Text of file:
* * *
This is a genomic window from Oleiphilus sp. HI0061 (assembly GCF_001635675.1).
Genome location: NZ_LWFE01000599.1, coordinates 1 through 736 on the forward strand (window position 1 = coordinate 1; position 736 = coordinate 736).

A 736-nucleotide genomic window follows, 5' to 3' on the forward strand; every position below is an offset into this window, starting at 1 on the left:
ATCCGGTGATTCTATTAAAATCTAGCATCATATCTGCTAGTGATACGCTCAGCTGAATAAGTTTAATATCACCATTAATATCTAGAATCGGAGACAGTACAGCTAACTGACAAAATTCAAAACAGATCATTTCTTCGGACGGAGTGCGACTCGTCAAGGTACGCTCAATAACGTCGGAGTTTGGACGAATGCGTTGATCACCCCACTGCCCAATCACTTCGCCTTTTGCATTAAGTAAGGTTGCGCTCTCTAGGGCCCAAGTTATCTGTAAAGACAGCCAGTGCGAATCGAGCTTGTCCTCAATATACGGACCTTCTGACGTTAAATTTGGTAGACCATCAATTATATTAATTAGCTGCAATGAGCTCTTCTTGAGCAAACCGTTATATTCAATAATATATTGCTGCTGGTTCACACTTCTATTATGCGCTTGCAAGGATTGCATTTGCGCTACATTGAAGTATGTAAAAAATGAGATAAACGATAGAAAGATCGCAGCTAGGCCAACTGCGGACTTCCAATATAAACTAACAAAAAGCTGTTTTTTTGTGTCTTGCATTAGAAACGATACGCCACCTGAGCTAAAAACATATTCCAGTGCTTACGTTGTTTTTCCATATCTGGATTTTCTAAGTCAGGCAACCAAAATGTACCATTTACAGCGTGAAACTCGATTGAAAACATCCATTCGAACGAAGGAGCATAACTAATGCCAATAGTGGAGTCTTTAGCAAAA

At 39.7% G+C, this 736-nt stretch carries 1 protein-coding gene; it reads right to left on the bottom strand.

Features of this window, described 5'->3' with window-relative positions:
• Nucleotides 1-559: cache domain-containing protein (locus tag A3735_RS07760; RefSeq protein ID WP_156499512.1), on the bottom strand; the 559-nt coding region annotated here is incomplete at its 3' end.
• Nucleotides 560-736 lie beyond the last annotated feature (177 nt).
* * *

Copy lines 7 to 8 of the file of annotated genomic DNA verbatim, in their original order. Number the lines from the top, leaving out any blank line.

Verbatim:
• Nucleotides 1-559: cache domain-containing protein (locus tag A3735_RS07760; RefSeq protein ID WP_156499512.1), on the bottom strand; the 559-nt coding region annotated here is incomplete at its 3' end.
• Nucleotides 560-736 lie beyond the last annotated feature (177 nt).